Succession’s producer, Jesse Armstrong, speaks at the BFI after the show's finaleRaph_PH/Flickr

When the Succession finale aired this May, we said goodbye to a score so great it will go down in television history. Succession chronicles the attempts of the morally bankrupt Roy siblings – Kendall, Shiv, and Roman – to take over their father’s media conglomerate as his health declines. The show focuses on the cyclical tragedy of the siblings, who fail to escape the need for their father’s approval, but watching these incompetent nepo babies scrabble for power is also deeply funny. Mixing orchestral strings and hip-hop beats, Nicholas Britell plays on this incongruity to create a grandiose, subtly discordant musical world that perfectly encapsulates the dysfunctional Roy family.

“Watching these incompetent nepo babies scrabble for power is deeply funny”

Britell was inspired to incorporate hip-hop into his score by the scene where we first meet Kendall Roy, at this point heir apparent and his father’s golden boy, rapping along to Beastie Boys’ ‘An Open Letter to NYC’. While the track initially pumps Kendall up and gives him an air of cool confidence as he prepares for a business meeting, our perspective then shifts to Kendall’s driver; the music cuts out, and we’re left with Kendall’s painful attempts at rap.

Kendall Roy raps along to Beastie BoysYouTube (Nawn Wn)

‘An Open Letter to NYC’ also seems to have inspired a particularly delightful lyric in ‘L to the OG’, Kendall’s fantastically cringe attempt to pay tribute to his emotionally abusive father through rap: “Don’t get it twisted, I’ve been through hell, but since I stan dad I’m alive and well”. At the heart of Succession’s score is the dissonance between the gravitas with which the Roy family would like to be perceived, along with the global impact of their actions, versus the absurdity and incompetence that often defines these emotionally stunted characters.

The uneasy, off-kilter undertones of Succession’s score are most pronounced in a piece from Season Two called ‘Roman’s Beat – Hearts’, wherein Brittell toys with 808s and discordant piano. The piece serves as a theme for Roman, the youngest Roy sibling. Roman is a proto-fascist pervert, but he is also in some ways the emotional heart of the show, the sibling who seems most earnestly to love his father. Perhaps Roman’s theme is so discordant because he doesn’t feel the need to adopt the same mask of grandeur as the other characters. He’s sincere – but he is also sincerely horrible.

“Roman is a proto-fascist pervert, but he is also in some ways the emotional heart of the show”

‘Roman’s Beat’ also soundtracks the “meal fit for a king” scene in the finale, where the siblings conspire to create a concoction of disgusting food from their mother’s fridge, which they then feed/pour over Kendall. This is the last time the siblings come together and it looks, briefly, as though things might end happily. Maybe they will put aside their individual desires for power, letting their guards down to share a newfound trust. Here, the use of ‘Roman’s Beat’ reflects this possibility of emotional sincerity. But when you strip away their delusions of grandeur, the siblings are, as their father says, “not serious people”. By using jangly beats rather than orchestral strings to soundtrack this moment of childish glee, Britell emphasises the immaturity of the siblings and gives this moment a sinister dimension.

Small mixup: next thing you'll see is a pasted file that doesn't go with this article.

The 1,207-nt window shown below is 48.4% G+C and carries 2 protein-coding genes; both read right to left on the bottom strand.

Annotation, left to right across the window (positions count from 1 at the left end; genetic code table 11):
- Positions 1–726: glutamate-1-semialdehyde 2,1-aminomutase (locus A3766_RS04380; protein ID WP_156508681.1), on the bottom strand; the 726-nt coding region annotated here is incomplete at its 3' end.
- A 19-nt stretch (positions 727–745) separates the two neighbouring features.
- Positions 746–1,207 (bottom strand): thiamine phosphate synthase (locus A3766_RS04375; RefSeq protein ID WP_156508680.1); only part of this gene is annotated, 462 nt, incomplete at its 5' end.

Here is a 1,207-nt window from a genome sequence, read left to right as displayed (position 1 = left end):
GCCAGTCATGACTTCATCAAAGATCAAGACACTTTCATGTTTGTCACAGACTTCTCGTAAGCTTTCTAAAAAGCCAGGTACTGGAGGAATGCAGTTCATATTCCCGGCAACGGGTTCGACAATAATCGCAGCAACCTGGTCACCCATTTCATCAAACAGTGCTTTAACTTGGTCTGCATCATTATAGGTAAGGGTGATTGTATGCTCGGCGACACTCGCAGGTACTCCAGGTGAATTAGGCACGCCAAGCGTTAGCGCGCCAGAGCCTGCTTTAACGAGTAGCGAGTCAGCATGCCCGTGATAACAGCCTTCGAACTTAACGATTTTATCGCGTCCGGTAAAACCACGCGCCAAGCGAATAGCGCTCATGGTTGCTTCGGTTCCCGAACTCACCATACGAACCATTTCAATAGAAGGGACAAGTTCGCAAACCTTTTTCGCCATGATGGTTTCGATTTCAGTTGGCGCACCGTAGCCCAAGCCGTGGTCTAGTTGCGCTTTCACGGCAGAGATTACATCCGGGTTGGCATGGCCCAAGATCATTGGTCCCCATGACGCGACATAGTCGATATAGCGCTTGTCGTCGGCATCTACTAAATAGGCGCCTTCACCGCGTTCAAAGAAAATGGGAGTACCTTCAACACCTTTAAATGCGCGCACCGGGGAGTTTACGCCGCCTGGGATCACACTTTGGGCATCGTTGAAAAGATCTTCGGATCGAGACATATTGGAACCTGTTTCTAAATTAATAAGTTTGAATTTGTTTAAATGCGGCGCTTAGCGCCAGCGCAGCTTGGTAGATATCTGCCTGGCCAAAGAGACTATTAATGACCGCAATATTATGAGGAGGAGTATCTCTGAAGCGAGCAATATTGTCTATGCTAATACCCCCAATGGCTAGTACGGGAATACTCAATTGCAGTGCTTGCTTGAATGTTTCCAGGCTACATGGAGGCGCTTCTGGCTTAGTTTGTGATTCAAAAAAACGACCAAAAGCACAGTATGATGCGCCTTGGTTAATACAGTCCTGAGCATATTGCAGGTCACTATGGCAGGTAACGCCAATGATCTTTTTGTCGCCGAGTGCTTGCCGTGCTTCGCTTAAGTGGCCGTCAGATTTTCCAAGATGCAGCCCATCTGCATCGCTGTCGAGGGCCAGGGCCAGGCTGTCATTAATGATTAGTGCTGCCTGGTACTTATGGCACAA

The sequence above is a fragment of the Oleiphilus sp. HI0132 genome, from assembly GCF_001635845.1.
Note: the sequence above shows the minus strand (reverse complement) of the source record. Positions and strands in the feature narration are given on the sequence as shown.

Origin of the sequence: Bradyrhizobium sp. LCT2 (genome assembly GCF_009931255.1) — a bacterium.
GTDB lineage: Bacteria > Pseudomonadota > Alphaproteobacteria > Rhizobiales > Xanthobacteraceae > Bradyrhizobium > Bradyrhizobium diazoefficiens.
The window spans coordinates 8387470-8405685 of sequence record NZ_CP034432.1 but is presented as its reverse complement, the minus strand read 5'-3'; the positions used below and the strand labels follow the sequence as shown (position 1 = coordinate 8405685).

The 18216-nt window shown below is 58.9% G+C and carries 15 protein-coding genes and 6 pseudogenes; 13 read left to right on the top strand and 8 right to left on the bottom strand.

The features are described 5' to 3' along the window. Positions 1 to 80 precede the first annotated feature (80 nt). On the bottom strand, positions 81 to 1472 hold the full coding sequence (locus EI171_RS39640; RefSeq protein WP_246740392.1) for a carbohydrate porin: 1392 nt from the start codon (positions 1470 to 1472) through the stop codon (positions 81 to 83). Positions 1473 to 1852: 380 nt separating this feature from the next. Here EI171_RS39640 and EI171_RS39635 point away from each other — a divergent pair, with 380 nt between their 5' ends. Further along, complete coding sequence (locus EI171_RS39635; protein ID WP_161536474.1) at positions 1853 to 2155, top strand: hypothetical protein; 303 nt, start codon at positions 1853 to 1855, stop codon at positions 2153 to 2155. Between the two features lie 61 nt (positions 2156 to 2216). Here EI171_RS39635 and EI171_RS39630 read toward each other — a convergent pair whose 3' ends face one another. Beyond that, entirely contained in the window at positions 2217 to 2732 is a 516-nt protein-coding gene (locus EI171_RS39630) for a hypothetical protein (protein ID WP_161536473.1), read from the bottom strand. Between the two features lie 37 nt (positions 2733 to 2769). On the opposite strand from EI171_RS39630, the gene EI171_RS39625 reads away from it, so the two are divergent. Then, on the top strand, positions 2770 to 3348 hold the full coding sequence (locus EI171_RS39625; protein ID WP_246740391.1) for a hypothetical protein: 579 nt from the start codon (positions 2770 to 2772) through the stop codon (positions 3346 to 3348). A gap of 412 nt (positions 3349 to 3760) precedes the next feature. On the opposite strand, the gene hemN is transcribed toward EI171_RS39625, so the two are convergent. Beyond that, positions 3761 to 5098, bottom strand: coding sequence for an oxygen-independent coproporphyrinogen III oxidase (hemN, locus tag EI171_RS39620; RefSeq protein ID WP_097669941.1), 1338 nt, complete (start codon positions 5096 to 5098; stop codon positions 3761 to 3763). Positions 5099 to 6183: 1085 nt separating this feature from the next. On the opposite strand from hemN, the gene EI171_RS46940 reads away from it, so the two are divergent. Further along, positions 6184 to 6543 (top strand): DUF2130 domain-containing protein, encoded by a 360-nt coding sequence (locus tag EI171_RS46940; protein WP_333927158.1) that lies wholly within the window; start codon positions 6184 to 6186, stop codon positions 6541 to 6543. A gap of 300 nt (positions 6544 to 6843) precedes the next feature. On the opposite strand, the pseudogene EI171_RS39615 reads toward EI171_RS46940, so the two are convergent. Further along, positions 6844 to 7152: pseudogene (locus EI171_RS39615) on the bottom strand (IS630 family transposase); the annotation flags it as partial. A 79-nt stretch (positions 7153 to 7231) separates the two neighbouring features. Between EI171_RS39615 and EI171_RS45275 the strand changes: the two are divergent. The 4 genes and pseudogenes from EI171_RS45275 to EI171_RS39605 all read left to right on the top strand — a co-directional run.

'Roman's Beat' also soundtracks the 'meal fit for a king' scene in the finaleYouTube (Noam Osband)

Thus, this version of ‘Roman’s Beat’ also suggests that their happiness won’t last, hinting at Shiv Roy’s impending betrayal, which will cause her brothers to lose the company. When the tinkling piano of Succession’s theme tune breaks abruptly into the sombre strings of ‘It’s Done’, the piece that concludes the show, we know that this is how the story had to end. The mask is back on; the characters are fundamentally incapable of change, and will continue to strive for power.


Mountain View

Gazing with open eyes at Succession

In a show where nobody says what they are really feeling, demanding critical engagement from the audience, the music, too, encourages a closer examination of the storyline. For instance, Britell composed different pieces for the end credits of different episodes, providing an opportunity to reflect on these episodes and recontextualise them emotionally. With a wordless final scene and haunting choral credits number, amid all the power grabs, it is Britell who has the show’s last word, laying bare the grief and honesty that none of the characters could vocalise. And so, to paraphrase Shiv Roy, it’s goodbye to this dear, dear world of a soundtrack.